Brother Smith, of Sixtieth Georgia, remarked that the work goes bravely on in his brigade. Some fifty came forward as penitents on Saturday previous. He had obtained some four or five hundred Testaments for his brigade. On Sunday, thirty odd names were put in hat on slips of paper, asking for prayers. Several who had fallen back into the world had come out and taken their former positions. Brother Marshall had much interest in his regiment. Many inquirers. His colonel never lets drills interfere with preaching. His prayer-meeting possessed great interest. Brother Jones, of Thirteenth Virginia, had some encouraging circumstances in his regiment. One had decided for Christ, and another was seeking an interest in Him. Brother Hardee, of Second Louisiana, mentioned the case of a man condemned to be shot in his regiment, and asked prayers for him. We then united in prayer to God; were led by Brother Anderson, of Twelfth South Carolina. On Brother Garland's proposition we agreed to pray every afternoon for the sentenced man in Second Louisiana, at the hour of prayer for chaplains, until next Friday morning. The subject of the proper position of chaplains in battle was then taken up. Much conversation was had on this topic. Many chaplains stated what had been their habits. Some had gone regularly into battle with a musket. The opinion of many prominent officers was stated; and the general conclusion was as follows: No absolute rule can be laid down. A chaplain shall be wherever duty calls him, irrespective of danger. But ordinarily it is thought wrong for him to take a musket. Some shall be in charge of the ambulances, some at the field infirmaries and some at the point where the litter-bearers meet the ambulances, and where many die. The chaplain should ascertain the opinion of his regiment on this subject. Brother Geo. Leyburn gave us some information about the Petersburg Evangelical Tract Society. He expressed his gratification with this meeting. The committee on the badge was continued, that they might ascertain the cost of several devices. Brother Lacy was requested to communicate to General Pendleton our desire to hear him at our next meeting. Adjourned with singing and benediction till next Tuesday week, May 5, 1863.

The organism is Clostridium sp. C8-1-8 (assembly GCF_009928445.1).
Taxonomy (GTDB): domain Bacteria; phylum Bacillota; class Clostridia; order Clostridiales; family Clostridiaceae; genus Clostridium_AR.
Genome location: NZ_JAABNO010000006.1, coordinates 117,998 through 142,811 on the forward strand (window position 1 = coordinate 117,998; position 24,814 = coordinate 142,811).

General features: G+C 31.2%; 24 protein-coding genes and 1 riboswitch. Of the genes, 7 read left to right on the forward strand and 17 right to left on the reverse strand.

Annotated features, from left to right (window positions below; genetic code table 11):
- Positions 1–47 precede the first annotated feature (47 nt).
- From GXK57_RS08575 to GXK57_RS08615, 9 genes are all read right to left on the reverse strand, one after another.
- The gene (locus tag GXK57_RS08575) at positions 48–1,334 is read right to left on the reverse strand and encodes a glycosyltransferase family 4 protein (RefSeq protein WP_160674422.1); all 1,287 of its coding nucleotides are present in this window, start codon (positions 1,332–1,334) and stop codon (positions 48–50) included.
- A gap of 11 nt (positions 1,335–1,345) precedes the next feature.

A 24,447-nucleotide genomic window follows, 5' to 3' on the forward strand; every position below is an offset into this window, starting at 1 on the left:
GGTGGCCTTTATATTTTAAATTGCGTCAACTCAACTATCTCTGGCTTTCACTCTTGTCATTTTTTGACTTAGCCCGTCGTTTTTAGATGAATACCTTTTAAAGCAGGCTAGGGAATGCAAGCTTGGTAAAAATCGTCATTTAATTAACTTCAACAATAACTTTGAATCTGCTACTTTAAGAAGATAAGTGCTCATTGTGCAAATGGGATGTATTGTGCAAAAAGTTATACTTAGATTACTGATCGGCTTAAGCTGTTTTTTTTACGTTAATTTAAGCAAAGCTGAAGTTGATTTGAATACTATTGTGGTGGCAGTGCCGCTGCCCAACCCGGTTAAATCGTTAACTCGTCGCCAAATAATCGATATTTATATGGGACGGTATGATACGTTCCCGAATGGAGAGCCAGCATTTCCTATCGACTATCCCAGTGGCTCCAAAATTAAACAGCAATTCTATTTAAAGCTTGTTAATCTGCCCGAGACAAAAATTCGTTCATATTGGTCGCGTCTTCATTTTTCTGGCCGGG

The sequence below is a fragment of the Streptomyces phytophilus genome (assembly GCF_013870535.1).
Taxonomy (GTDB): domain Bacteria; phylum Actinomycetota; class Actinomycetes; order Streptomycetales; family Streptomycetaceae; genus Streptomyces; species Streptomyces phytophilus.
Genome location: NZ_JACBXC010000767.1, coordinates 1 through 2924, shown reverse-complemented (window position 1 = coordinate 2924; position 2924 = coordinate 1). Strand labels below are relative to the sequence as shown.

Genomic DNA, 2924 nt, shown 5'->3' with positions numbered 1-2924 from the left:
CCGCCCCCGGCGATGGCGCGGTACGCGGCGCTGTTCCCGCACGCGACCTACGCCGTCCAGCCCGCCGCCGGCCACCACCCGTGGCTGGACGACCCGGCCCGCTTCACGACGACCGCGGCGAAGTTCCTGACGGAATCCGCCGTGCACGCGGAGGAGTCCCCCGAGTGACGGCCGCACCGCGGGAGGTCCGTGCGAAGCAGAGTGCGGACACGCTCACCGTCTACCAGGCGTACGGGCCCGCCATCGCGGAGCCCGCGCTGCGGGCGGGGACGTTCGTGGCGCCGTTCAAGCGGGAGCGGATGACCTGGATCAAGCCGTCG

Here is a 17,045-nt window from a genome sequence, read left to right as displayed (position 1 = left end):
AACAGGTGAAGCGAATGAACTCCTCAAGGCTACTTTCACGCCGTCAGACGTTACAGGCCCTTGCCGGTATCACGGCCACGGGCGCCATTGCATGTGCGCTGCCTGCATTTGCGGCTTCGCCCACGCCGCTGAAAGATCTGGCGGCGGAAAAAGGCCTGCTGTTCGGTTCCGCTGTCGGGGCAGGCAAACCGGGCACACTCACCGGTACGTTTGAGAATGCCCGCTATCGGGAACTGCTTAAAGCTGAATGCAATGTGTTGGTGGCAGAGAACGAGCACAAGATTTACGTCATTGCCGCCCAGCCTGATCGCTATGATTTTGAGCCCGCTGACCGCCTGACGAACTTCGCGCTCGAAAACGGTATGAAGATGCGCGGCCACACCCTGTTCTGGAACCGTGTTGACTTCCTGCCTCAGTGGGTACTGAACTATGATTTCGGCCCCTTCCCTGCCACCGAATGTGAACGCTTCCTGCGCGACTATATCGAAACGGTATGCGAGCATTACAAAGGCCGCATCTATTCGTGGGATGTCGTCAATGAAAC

L. C. Vass, Secretary.
round Oak Church, Tuesday, May 12.[The session appointed for May 5 was prevented by the battles of ‘Second Fredericksburg’ and Chancellorsville.] At 12 o'clock General Pendleton preached on the duties and responsibilities of the chaplain's work from the text: “Study to show thyself approved of God, a workman that needeth not to be ashamed, rightly dividing the word of truth.” 2 Timothy II. 15. He spoke earnestly of the importance of our work, and cautioned against a natural tendency to indolence and sloth. He urged as essential qualifications for the work, ‘personal piety,’ ‘an appreciation of the value of the soul,’ and ‘a right impression of the dignity and value of our office,’ and gave practical directions for the attainment of these qualifications. He then noticed the ‘difficulties’ and ‘encouragements’ we meet in the chaplaincy, and in conclusion urged upon chaplains to be “stirred up to their great work” and especially seek to improve the season of repose which we are now having. After a short intermission the chaplains were called to order. On motion, Brother